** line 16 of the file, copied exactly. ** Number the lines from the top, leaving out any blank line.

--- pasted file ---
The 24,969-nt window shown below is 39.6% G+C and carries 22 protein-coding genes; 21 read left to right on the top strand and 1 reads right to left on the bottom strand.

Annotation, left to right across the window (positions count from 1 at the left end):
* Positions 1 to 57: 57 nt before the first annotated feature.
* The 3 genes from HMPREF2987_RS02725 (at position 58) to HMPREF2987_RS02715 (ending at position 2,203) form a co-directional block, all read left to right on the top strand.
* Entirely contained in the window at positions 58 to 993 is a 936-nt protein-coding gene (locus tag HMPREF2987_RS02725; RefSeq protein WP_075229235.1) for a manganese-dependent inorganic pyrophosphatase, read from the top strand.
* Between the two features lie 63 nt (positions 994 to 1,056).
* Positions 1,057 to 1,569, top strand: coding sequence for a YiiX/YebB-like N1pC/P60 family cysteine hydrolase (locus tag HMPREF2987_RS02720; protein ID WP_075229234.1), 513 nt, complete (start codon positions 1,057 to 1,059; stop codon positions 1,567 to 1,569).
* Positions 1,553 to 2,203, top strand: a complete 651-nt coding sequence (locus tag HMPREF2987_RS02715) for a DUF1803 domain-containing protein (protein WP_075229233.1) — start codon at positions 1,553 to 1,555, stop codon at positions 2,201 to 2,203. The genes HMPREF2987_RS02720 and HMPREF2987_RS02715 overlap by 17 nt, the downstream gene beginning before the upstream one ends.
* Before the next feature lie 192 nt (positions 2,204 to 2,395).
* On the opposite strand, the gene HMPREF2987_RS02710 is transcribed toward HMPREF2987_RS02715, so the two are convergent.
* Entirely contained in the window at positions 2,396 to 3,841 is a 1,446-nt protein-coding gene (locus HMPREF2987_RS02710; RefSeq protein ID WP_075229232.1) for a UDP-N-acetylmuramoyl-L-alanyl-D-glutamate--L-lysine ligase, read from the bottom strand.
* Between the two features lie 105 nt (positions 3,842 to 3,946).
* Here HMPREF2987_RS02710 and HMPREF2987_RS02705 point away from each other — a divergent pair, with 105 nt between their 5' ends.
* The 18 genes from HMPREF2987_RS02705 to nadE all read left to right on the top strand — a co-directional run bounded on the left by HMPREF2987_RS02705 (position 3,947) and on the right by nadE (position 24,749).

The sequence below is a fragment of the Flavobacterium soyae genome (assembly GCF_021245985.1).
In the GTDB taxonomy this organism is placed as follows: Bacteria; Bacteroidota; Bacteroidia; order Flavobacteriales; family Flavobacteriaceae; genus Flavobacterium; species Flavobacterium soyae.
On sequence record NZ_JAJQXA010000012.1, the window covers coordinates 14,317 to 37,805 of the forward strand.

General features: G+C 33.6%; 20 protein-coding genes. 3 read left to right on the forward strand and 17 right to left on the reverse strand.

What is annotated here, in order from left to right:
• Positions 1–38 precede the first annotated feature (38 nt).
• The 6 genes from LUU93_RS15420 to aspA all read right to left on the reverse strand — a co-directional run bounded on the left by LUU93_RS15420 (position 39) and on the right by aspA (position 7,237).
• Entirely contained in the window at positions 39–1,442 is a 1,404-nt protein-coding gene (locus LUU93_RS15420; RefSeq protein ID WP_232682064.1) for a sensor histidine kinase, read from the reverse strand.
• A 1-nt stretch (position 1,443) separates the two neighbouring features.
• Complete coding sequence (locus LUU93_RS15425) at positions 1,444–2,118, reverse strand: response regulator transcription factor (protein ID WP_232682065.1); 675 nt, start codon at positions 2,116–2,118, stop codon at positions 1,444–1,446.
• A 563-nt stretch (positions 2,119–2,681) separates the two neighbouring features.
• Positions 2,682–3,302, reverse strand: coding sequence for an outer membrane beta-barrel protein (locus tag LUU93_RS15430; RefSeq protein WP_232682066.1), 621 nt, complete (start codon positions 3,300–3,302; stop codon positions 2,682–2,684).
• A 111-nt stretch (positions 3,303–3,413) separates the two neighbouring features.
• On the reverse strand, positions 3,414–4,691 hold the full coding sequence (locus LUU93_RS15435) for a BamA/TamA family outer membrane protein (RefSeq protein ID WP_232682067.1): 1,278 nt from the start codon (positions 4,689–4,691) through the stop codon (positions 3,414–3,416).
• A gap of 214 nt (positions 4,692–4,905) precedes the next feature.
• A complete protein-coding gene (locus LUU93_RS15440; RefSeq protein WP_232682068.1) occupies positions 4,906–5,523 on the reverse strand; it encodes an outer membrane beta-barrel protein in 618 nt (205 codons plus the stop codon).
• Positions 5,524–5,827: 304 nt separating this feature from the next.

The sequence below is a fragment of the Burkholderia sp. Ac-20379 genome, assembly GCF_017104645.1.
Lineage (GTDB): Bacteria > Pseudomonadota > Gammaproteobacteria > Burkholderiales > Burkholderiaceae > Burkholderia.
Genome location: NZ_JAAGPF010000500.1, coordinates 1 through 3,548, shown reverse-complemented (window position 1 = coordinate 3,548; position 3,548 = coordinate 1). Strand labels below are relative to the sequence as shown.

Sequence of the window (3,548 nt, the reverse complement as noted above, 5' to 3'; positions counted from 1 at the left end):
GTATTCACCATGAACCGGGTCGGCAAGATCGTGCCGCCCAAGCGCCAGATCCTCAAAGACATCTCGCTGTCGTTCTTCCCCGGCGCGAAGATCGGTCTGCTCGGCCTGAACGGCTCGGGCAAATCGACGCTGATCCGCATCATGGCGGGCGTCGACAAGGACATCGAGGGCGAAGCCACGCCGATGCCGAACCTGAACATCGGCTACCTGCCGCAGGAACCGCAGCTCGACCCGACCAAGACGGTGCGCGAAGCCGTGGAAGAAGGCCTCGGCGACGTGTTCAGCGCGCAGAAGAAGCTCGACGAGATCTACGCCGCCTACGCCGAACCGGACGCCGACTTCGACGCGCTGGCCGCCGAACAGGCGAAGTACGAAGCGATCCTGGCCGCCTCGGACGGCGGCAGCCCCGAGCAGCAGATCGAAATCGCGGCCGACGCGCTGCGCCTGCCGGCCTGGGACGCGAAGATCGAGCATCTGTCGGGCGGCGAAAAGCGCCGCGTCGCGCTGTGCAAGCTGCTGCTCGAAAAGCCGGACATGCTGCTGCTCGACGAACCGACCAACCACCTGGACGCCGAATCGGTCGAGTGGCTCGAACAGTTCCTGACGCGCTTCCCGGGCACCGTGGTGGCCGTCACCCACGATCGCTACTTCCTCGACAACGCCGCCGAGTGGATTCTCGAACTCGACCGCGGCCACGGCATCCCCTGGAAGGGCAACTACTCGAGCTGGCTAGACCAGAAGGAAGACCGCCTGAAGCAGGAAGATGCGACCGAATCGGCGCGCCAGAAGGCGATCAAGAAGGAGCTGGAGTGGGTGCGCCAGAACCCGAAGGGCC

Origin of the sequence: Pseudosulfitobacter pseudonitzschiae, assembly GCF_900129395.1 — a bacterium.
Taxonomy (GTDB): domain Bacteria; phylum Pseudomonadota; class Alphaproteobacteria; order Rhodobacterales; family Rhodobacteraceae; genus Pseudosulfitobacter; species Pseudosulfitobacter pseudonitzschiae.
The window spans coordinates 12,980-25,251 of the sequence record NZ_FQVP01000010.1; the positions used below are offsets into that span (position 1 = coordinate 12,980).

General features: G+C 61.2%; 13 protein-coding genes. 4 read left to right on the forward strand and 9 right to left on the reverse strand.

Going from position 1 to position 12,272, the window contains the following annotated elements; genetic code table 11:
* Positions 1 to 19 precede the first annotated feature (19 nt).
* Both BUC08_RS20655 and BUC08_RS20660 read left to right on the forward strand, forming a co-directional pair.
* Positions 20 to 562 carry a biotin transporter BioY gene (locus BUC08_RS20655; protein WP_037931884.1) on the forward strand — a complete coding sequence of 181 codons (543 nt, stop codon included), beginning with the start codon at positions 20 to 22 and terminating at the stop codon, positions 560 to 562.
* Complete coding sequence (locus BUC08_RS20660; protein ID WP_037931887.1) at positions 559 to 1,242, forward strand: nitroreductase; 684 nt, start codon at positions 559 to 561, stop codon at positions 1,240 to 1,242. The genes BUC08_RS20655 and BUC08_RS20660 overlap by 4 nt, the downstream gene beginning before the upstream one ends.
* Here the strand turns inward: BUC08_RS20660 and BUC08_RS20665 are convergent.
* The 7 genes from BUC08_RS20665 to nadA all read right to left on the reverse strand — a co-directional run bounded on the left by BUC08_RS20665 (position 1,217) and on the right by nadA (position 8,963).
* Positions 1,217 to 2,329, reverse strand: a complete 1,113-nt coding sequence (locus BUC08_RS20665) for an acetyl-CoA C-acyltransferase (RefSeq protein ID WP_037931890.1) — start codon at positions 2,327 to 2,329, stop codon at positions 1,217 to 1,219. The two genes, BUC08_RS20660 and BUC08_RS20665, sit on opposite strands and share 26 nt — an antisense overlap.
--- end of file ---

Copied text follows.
In the GTDB taxonomy this organism is placed as follows: Bacteria; Bacteroidota; Bacteroidia; order Flavobacteriales; family Flavobacteriaceae; genus Flavobacterium; species Flavobacterium soyae.